On the tip of Pamban island, along the Palk Strait, is the quaint, deserted town of Dhanushkodi. The town that was once thriving with life is now an uninhabited town that welcomes visitors. Dhanushkodi is the last islet between India and Sri Lanka. A stretch of land, that is merely 45 meters long, marks the land border between the two countries. It is the smallest such border in the world and is situated on a shoal in the strait.
The National Highway 95 was recently extended to improve the connection between Rameshwaram and Dhanushkodi. A quick thirty minute ride from Rameshwaram along this road will transport you to the ruined, yet pristine town of Dhanushkodi.
Once a growing town, Dhanushkodi greatly suffered the effects of a fierce cyclone in 1964. A part of the islet was submerged in water and thousands of lives were lost. Owing to the geomorphic nature of the region, the Government of Madras declared it as a ghost town and rehabilitated the survivors.
Limited human activity directly implies cleaner beaches and healthier marine biodiversity. The Gulf of Mannar is a protected marine biodiversity reserve that stretches for 160 kilometers between Dhanushkodi and Tuticorin. Visitors can marvel at the underwater ecosystem through glass-bottom boats. Due to the shallow coastal area, one may be able to see coral reefs thriving along with other species of flora and fauna.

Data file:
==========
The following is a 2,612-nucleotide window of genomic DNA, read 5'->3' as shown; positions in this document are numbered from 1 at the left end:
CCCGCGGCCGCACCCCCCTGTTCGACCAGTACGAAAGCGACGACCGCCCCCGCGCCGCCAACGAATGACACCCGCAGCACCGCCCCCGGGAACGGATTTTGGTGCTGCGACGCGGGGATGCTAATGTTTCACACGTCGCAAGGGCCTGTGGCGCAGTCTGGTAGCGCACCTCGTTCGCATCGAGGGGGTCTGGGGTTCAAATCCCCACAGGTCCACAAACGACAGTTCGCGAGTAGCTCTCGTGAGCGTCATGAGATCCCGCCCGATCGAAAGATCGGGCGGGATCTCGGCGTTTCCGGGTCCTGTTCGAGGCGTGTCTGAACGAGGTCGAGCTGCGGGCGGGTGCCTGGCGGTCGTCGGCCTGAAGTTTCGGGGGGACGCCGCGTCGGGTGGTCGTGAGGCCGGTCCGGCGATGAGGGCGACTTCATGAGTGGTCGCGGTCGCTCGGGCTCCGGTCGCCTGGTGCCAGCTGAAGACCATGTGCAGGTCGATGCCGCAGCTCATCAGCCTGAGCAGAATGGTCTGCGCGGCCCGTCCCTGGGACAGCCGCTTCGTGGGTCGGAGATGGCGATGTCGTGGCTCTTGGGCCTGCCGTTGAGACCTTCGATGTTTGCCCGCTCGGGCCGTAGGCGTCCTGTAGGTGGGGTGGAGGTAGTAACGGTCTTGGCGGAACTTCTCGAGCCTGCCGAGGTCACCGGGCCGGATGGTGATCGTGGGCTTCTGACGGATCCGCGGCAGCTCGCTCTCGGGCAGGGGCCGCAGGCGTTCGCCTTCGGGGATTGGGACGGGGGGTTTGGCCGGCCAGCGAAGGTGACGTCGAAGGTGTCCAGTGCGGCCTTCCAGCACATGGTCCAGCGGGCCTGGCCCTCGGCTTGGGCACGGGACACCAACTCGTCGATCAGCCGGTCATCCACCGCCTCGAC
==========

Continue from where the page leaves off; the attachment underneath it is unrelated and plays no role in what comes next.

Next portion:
The Adam’s bridge that can be seen from Dhanushkodi is an important attraction for the religious believers and explorers alike. The bridge starts as a chain of shoals from the tip of India’s Dhanushkodi and ends at Sri Lanka’s Mannar Island. The bridge is 50 kilometres long and 3-kilometre wide. Records from the Rameshwaram temples and some evidences dating back to 15th century claim that the entire bridge was visible and could be crossed by foot. It seems like the cyclone in 1964 submerged parts of the bridge as well. Adam’s Bridge is also known as Rama Setu or Rama’s Bridge. It is believed that this is the bridge that the ‘vanarasainya’ or army of monkeys helped build so that Lord Rama could proceed to Lanka and defeat King Ravana. It is believed that it is the blessings of Lord Ram that keep the stones afloat in water. Science, however, remains divided on the matter. The spectacle is a unique experience, nonetheless.
There are some ruins that one can see on the island that were parts of earstwhile Dhaushkodi. One can visit the ruins of the railways station built during the times of the British, a church and temple that was built in honor of Vibheeshana, Ravana’s brother.
How to get there:
Dhanushkodi can be accessed through Rameshwaram by road. One can drive down to Rameshwaram from different parts of Tamil Nadu by road. There are private and State Transport busses that ply to Rameshwaram regularly.
Rameshwaram has a well connected railway station through which it is well connected to the rest of the country.
The closest airport is the Madurai airport which is approximately 170 km away from the heart of Rameshwaram city. One can hire a private taxi to from the Madurai airport to Rameshwaram.